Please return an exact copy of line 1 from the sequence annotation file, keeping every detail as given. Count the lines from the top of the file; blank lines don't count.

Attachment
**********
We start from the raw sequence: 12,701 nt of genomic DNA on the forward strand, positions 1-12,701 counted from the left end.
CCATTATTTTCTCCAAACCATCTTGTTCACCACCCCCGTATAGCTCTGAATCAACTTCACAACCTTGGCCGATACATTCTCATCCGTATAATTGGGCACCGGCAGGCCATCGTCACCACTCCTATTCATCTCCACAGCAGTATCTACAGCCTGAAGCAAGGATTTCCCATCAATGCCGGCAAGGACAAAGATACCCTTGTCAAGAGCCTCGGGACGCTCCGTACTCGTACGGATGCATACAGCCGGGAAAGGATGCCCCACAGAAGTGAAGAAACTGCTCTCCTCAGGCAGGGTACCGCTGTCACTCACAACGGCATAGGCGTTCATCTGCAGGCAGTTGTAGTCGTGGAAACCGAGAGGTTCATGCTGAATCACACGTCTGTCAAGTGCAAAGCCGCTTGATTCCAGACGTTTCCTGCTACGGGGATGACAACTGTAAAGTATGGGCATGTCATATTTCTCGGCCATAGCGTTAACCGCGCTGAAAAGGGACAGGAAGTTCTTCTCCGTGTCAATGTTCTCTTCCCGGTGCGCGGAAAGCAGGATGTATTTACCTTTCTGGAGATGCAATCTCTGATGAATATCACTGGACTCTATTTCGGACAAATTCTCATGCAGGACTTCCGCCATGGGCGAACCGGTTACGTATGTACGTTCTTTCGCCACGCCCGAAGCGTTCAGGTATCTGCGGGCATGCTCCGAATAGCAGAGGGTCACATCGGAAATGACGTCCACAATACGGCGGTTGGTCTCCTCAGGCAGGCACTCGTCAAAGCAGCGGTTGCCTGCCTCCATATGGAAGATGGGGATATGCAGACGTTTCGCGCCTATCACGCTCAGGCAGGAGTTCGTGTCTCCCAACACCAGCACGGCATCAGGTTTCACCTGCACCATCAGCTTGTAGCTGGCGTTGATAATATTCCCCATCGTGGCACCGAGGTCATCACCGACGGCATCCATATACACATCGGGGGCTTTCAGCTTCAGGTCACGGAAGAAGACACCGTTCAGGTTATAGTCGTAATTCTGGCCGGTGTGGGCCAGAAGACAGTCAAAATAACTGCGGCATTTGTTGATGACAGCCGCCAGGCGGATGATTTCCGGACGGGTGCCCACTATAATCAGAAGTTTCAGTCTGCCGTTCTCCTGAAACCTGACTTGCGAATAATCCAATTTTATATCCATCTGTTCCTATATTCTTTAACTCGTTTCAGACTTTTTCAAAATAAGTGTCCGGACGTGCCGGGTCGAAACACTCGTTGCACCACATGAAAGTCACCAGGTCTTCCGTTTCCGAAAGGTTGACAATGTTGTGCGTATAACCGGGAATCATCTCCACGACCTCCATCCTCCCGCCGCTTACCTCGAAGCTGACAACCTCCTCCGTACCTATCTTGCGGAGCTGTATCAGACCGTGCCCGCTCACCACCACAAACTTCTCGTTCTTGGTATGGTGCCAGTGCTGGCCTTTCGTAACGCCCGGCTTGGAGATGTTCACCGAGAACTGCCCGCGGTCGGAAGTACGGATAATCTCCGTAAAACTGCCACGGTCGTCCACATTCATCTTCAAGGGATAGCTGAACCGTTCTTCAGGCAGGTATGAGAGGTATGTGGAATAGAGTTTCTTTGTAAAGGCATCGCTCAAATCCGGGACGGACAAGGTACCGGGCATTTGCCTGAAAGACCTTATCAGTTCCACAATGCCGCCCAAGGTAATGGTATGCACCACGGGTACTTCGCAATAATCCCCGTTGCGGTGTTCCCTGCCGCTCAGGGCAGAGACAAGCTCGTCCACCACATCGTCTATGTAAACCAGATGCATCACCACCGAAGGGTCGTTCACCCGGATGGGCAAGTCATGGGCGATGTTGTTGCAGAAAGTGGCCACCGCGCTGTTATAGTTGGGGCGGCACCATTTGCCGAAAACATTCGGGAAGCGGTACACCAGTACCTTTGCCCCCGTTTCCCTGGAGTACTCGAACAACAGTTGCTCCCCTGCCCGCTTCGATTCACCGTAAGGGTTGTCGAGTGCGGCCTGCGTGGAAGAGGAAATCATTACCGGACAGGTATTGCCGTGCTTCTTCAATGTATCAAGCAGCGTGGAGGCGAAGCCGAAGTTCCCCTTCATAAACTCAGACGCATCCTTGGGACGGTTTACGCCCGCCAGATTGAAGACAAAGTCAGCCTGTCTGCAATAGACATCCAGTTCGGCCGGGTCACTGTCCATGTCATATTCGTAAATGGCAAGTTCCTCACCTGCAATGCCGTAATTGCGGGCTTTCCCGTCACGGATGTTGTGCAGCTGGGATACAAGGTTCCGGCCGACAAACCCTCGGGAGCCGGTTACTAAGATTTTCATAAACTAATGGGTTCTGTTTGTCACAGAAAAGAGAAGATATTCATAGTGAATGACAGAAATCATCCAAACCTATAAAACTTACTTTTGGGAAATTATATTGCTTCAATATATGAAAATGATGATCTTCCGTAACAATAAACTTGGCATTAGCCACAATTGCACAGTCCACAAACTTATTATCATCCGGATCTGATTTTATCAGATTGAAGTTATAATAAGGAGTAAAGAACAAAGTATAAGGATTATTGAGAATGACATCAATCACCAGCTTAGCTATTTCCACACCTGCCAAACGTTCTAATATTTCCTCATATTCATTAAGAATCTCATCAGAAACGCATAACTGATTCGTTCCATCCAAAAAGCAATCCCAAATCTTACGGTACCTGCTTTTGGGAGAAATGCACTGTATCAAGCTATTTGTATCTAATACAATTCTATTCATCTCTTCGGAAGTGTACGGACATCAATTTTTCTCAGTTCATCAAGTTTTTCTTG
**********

We start from the raw sequence: 12,701 nt of genomic DNA on the forward strand, positions 1-12,701 counted from the left end.